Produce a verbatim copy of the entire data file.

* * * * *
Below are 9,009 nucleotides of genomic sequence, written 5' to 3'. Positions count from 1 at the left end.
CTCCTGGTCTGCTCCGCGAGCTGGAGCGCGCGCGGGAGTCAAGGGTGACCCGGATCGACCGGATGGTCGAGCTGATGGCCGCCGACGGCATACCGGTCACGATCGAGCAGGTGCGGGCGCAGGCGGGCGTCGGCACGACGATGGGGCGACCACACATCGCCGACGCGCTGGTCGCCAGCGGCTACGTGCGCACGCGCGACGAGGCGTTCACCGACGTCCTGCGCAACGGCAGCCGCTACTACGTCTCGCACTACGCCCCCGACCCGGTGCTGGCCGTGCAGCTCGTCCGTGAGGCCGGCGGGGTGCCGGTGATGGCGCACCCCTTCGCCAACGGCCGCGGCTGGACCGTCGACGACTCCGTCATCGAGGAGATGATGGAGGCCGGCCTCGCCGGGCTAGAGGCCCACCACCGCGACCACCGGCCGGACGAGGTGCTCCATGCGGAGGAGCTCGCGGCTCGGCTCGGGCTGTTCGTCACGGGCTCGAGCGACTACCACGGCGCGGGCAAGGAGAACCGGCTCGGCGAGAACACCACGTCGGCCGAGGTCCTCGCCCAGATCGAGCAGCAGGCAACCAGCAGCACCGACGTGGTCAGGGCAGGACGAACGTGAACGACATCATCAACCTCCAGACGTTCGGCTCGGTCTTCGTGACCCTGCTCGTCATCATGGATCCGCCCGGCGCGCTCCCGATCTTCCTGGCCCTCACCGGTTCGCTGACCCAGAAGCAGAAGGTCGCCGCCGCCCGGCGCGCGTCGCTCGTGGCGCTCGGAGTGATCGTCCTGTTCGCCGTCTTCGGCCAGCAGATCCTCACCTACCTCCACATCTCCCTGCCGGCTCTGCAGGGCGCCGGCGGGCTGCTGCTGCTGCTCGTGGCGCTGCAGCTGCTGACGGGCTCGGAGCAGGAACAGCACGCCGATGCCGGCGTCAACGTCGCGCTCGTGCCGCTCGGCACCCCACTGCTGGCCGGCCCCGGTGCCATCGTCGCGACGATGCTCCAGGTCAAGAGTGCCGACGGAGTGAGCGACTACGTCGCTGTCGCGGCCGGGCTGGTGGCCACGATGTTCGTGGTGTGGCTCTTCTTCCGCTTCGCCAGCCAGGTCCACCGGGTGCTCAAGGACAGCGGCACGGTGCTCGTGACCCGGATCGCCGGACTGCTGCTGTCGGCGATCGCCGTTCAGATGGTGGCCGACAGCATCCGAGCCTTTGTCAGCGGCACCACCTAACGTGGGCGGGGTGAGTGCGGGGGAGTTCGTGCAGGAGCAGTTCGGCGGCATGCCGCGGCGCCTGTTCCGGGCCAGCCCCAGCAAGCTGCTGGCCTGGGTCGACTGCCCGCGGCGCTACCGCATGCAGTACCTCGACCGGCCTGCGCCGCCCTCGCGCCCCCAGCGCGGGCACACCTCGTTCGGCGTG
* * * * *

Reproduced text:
Below are 9,009 nucleotides of genomic sequence, written 5' to 3'. Positions count from 1 at the left end.
CTCCTGGTCTGCTCCGCGAGCTGGAGCGCGCGCGGGAGTCAAGGGTGACCCGGATCGACCGGATGGTCGAGCTGATGGCCGCCGACGGCATACCGGTCACGATCGAGCAGGTGCGGGCGCAGGCGGGCGTCGGCACGACGATGGGGCGACCACACATCGCCGACGCGCTGGTCGCCAGCGGCTACGTGCGCACGCGCGACGAGGCGTTCACCGACGTCCTGCGCAACGGCAGCCGCTACTACGTCTCGCACTACGCCCCCGACCCGGTGCTGGCCGTGCAGCTCGTCCGTGAGGCCGGCGGGGTGCCGGTGATGGCGCACCCCTTCGCCAACGGCCGCGGCTGGACCGTCGACGACTCCGTCATCGAGGAGATGATGGAGGCCGGCCTCGCCGGGCTAGAGGCCCACCACCGCGACCACCGGCCGGACGAGGTGCTCCATGCGGAGGAGCTCGCGGCTCGGCTCGGGCTGTTCGTCACGGGCTCGAGCGACTACCACGGCGCGGGCAAGGAGAACCGGCTCGGCGAGAACACCACGTCGGCCGAGGTCCTCGCCCAGATCGAGCAGCAGGCAACCAGCAGCACCGACGTGGTCAGGGCAGGACGAACGTGAACGACATCATCAACCTCCAGACGTTCGGCTCGGTCTTCGTGACCCTGCTCGTCATCATGGATCCGCCCGGCGCGCTCCCGATCTTCCTGGCCCTCACCGGTTCGCTGACCCAGAAGCAGAAGGTCGCCGCCGCCCGGCGCGCGTCGCTCGTGGCGCTCGGAGTGATCGTCCTGTTCGCCGTCTTCGGCCAGCAGATCCTCACCTACCTCCACATCTCCCTGCCGGCTCTGCAGGGCGCCGGCGGGCTGCTGCTGCTGCTCGTGGCGCTGCAGCTGCTGACGGGCTCGGAGCAGGAACAGCACGCCGATGCCGGCGTCAACGTCGCGCTCGTGCCGCTCGGCACCCCACTGCTGGCCGGCCCCGGTGCCATCGTCGCGACGATGCTCCAGGTCAAGAGTGCCGACGGAGTGAGCGACTACGTCGCTGTCGCGGCCGGGCTGGTGGCCACGATGTTCGTGGTGTGGCTCTTCTTCCGCTTCGCCAGCCAGGTCCACCGGGTGCTCAAGGACAGCGGCACGGTGCTCGTGACCCGGATCGCCGGACTGCTGCTGTCGGCGATCGCCGTTCAGATGGTGGCCGACAGCATCCGAGCCTTTGTCAGCGGCACCACCTAACGTGGGCGGGGTGAGTGCGGGGGAGTTCGTGCAGGAGCAGTTCGGCGGCATGCCGCGGCGCCTGTTCCGGGCCAGCCCCAGCAAGCTGCTGGCCTGGGTCGACTGCCCGCGGCGCTACCGCATGCAGTACCTCGACCGGCCTGCGCCGCCCTCGCGCCCCCAGCGCGGGCACACCTCGTTCGGCGTG